So often we feel defeated before we even start. We are like the faithless Israelites who only think about the giants in the land instead of looking to the limitless power of the God they said they served. We say to ourselves; “Those people already have a religion, they won’t listen to us”. “That guy is a staunch atheist – he’s never going to give me the time of day”. …missions is not easy.
But we are not left without hope from the Lord. There is one truth that helps me, and honestly if it wasn’t for this I would not even be in ministry. Here it is:
And Jesus came and said to them, “All authority in heaven and on earth has been given to me. Go therefore and make disciples of all nations, baptizing them in the name of the Father and of the Son and of the Holy Spirit, teaching them to observe all that I have commanded you. And behold, I am with you always, to the end of the age.”
When a Christian flies halfway across the world, walks across to a neighbor, or drinks coffee with a co-worker with the intention of making disciples, Jesus; the one who has ALL authority is with them. I have to cling to the truth that when we enter Japan, often referred to as the missionary graveyard; even there Jesus will be with us. I need to have confidence in the power of His redeeming grace, available to anyone who would believe. Missions will be successful only because it is God who does the work.
I found this encouraging Scripture in the book of Isaiah, a prophecy concerning the work of the Messiah, written 700 years before the birth of Christ.
Listen to me, O coastlands, and give attention, you peoples from afar. The Lord called me from the womb, from the body of my mother he named my name. He made my mouth like a sharp sword; in the shadow of his hand he hid me; he made me a polished arrow; in his quiver he hid me away. Isaiah 49:1-3
A couple of things stand out for me here with regards to missions:
- The intended audience are those from distant lands.
The Hebrew word for coastlands carries the idea of islands or regions beyond the sea. God’s missional scope is not only Israel, not only the western world, but for all people, from all regions to worship Him. God has a special word for the unreached nations. Later on in verse 6 we read these words: “I will make you as a light for the nations, that my salvation may reach to the end of the earth”. WOW!!!
- The incarnation is a pivotal part of God’s mission.
Isaiah prophecies that the Messiah is called from the womb, and while still in the womb he was already named (Luke 1:31). This points to a divine and predetermined purpose. The Messiah was given the name Jesus because He would save His people from their sins. God personally came to rescue sinners, He came in the flesh, born of a virgin, this is the wonder of the incarnation and the real reason we celebrate Christmas.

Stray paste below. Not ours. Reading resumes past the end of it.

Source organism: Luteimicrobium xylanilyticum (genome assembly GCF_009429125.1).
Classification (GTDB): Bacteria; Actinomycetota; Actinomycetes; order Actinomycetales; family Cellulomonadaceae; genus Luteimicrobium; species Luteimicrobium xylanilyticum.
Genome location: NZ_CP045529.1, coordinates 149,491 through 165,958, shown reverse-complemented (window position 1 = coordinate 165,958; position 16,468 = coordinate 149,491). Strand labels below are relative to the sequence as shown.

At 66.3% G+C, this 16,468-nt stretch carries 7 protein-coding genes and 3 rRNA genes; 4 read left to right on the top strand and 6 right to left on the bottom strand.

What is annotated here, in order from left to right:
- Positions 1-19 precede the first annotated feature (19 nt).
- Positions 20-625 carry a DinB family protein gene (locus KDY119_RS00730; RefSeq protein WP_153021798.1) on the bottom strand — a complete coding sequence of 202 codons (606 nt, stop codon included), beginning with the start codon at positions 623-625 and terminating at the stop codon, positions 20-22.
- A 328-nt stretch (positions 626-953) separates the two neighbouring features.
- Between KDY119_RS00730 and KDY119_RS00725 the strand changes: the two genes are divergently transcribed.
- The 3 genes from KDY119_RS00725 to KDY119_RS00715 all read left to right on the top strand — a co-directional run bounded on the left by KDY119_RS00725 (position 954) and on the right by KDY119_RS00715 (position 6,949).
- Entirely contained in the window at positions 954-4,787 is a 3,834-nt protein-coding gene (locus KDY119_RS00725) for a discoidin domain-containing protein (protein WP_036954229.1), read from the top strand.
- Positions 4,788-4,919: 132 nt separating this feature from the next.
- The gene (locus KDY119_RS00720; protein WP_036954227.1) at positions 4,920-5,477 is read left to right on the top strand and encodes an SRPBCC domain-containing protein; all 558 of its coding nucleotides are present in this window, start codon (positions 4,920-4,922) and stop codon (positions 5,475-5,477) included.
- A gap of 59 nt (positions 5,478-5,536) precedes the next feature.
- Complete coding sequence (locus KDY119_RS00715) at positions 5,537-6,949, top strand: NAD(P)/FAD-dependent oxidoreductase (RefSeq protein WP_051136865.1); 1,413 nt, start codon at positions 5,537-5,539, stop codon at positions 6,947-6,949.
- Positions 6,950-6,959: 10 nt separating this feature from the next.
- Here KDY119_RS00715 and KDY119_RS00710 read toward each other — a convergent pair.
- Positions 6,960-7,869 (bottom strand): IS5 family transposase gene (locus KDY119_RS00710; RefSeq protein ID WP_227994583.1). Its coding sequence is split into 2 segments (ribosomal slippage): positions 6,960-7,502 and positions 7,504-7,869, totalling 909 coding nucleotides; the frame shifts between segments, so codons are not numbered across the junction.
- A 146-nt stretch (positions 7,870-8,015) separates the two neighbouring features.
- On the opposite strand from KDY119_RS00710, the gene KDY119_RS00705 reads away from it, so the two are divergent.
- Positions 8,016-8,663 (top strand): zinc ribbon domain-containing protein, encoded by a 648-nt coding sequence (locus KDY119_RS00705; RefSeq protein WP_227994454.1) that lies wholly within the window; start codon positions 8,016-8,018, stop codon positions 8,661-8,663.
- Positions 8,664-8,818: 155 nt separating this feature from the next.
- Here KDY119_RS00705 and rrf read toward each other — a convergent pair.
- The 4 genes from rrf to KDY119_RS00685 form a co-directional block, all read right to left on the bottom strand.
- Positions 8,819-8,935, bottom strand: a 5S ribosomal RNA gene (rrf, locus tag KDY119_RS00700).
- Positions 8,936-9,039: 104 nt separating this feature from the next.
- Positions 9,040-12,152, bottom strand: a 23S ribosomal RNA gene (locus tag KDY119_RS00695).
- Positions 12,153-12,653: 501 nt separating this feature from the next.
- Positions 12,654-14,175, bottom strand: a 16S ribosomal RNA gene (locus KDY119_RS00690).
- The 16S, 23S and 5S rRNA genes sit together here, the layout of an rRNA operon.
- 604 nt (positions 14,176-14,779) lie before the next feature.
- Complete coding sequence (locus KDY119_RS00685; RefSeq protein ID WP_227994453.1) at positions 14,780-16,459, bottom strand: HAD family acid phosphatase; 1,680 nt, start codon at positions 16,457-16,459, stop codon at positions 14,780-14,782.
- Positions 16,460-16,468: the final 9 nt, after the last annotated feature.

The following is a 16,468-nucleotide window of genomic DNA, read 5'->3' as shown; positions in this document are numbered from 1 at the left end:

- The Messiah came as one divinely appointed, carrying authority and power.
In the gospels Jesus repeatedly says that he came to do the Father’s will. In the Isaiah passage we see the illustration of two different weapons, helping the reader to see the mission of God being fulfilled through the ministry of Jesus the Messiah. The first is a sharp sword. This points to the power and authority of Jesus’ word and how it cuts right to the heart.
Mark 1:22 And they were astonished at his teaching, for he taught them as one who had authority, and not as the scribes.
Luke 4:32 and they were astonished at his teaching, for his word possessed authority.
Matthew 7:29 for he was teaching them as one who had authority, and not as their scribes.
The seconds weapon is a polished arrow, hidden in God’s quiver. I think this refers to the very specific nature and timing of Jesus’ mission. God’s revelation and salvation through Christ has been carefully planned and orchestrated by God the Father. The mission was precise:
For even the Son of Man came not to be served but to serve, and to give his life as a ransom for many. Mark 10:45
And the mission had a specific time:
But when the fullness of time had come, God sent forth his Son, born of woman, born under the law, Galatians 4:4
What amazes me is that God’s mission in calling and rescuing a people from every tribe, nation and tongue is GOD’S MISSION. He has carefully planned out every detail. Surely He will accomplish all, just as He has promised. Missionaries ought to enter their respective mission fields with the rock solid confidence of God being with us and for us as we engage in His mission. The gospel is not a pee shooter in the face of religious pluralism and the modern anti God sentiment. The gospel is dynamite, it is the power of God, let’s not be afraid to use it. Missions will be successful because Jesus has all authority and He is with us…always.